“Oppa is Gangnam style
In 2012, Psy turned into an instant YouTube sensation with the catchy song, “Gangnam Style“. And even if, very few truly understood what or what about he was singing; Gangnam would soon become Seoul’s top tourist draw. Back then, neither the beat nor lyrics particularly appealed to me and I couldn’t understand the need for the repeated attention it got. An internet search revealed the song was a parody of one of the hippest districts in Seoul.
In Psy’s words,
“People who are actually from Gangnam never proclaim that they are—it’s only the posers and wannabes that put on these airs and say that they are “Gangnam Style”—so this song is actually poking fun at those kinds of people who are trying very hard to be something that they’re not.”
While the song garnered global attention and put Gangnam on the global map; for me, it failed to draw attention to what it was trying to say and became a parody in itself. Although, I did try dancing to the steps of the song (guided by Basil’s Korean colleague) — with mismatched hand and leg movements — at a friend’s wedding. Gangnam Style, parody or not, still wasn’t happening for me.
In 2015, on my first trip to Seoul, we managed to squeeze in a visit to Gangnam — at the end of our trip. I felt it was a glitzy, busy neighbourhood with a fantastic underground shopping centre. But, I still couldn’t get what the parody was about.
A year later, we moved to Seoul. During the first few months, as we hunted for apartments, we became more aware of the famous neighbourhoods in Seoul. Gangnam with its sprawling business centers, cosmetic clinics, book stores, vegan cafes, pubs, language exchanges, and plethora of coffee shops was high on any expat’s list. Finally, Psy’s song slowly seemed to make more sense. Eventually, we chose to live on the opposite side, in a relatively quiet area, due to it’s proximity to the business district Basil’s work place was located in. Reaching Gangnam involves a 45 minute or longer subway ride for me. So, I think, I might have visited it only 4 or 5 times in the past year.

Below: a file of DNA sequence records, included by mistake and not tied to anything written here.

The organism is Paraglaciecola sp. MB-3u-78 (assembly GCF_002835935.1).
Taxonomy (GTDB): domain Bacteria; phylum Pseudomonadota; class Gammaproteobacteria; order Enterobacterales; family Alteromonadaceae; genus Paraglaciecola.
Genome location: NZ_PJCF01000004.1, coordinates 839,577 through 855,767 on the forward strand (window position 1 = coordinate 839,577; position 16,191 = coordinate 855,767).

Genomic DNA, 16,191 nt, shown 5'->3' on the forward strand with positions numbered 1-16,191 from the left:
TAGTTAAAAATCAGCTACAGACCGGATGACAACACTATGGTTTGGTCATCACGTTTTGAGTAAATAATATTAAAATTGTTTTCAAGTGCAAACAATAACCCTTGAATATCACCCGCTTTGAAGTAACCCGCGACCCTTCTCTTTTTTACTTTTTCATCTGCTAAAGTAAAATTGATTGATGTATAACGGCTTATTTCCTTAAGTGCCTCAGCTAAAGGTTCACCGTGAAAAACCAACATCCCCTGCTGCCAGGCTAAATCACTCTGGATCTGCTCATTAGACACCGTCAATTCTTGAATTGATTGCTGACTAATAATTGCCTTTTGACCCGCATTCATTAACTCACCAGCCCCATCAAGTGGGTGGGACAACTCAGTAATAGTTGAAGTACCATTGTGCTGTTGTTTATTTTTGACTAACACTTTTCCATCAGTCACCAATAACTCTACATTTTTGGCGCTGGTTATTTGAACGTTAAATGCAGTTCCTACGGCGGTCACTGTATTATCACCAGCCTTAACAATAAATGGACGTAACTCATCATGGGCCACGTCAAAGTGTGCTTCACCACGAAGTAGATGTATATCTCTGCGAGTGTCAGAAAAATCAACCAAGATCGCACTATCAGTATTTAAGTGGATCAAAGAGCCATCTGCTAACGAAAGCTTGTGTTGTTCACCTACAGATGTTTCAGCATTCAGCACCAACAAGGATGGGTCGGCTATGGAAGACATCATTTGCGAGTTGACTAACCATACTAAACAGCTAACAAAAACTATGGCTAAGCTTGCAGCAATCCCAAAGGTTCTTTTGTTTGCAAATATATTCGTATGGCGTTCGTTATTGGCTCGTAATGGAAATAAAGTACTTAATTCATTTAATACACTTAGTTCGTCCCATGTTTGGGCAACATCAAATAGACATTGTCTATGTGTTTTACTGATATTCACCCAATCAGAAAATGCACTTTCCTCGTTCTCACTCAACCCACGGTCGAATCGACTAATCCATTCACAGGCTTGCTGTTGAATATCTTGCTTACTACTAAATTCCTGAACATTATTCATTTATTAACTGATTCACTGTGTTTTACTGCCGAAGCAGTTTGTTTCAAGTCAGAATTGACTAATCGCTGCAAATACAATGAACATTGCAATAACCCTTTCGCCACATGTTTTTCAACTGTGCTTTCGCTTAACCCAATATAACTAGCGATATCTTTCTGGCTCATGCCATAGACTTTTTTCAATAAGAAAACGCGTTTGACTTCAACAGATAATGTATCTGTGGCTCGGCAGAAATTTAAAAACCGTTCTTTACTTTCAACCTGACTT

To truly get a feel for Gangnam and its much talked about style, you need to take a walk around. On a warm summer’s day with blue skies and powder puff clouds; each building facade transforms into a mirror of Gangnam’s core philosophy — upscale, modern Seoul.
The COEX, Convention and Exhibition Centre is a sprawling complex perfect for business conferences and exhibitions. Walking inside the maze of connecting floors and conference rooms can be quite intimidating. Although, it won’t be hard spotting a coffee shop — located conveniently — to take a break from all the walking.
The Hyundai Department Store can be accessed from COEX or the main street. If you’re a shopper, you’d probably enjoy window shopping or salivating at the food stores. After a point — I needed to walk outside.
The exhibits in front of the famous buildings, in Gangnam, are as eye-catching as the buildings themselves.
Bongeunsa Temple (Seoul) is not what Psy had in mind when he sang ‘Gangnam Style‘. Tucked in the jungle of steel skyscrapers and superficial vanity; it takes some effort finding this quiet temple. On my fourth visit, I had good friend, Shelley (Travel-Stained) to show me around this old gem.
Five years later, I think, I can understand what he was trying to say. I still don’t like the lyrics or the tune. But, I can safely say: I’ve got a fair idea of what Gangnam and its style is.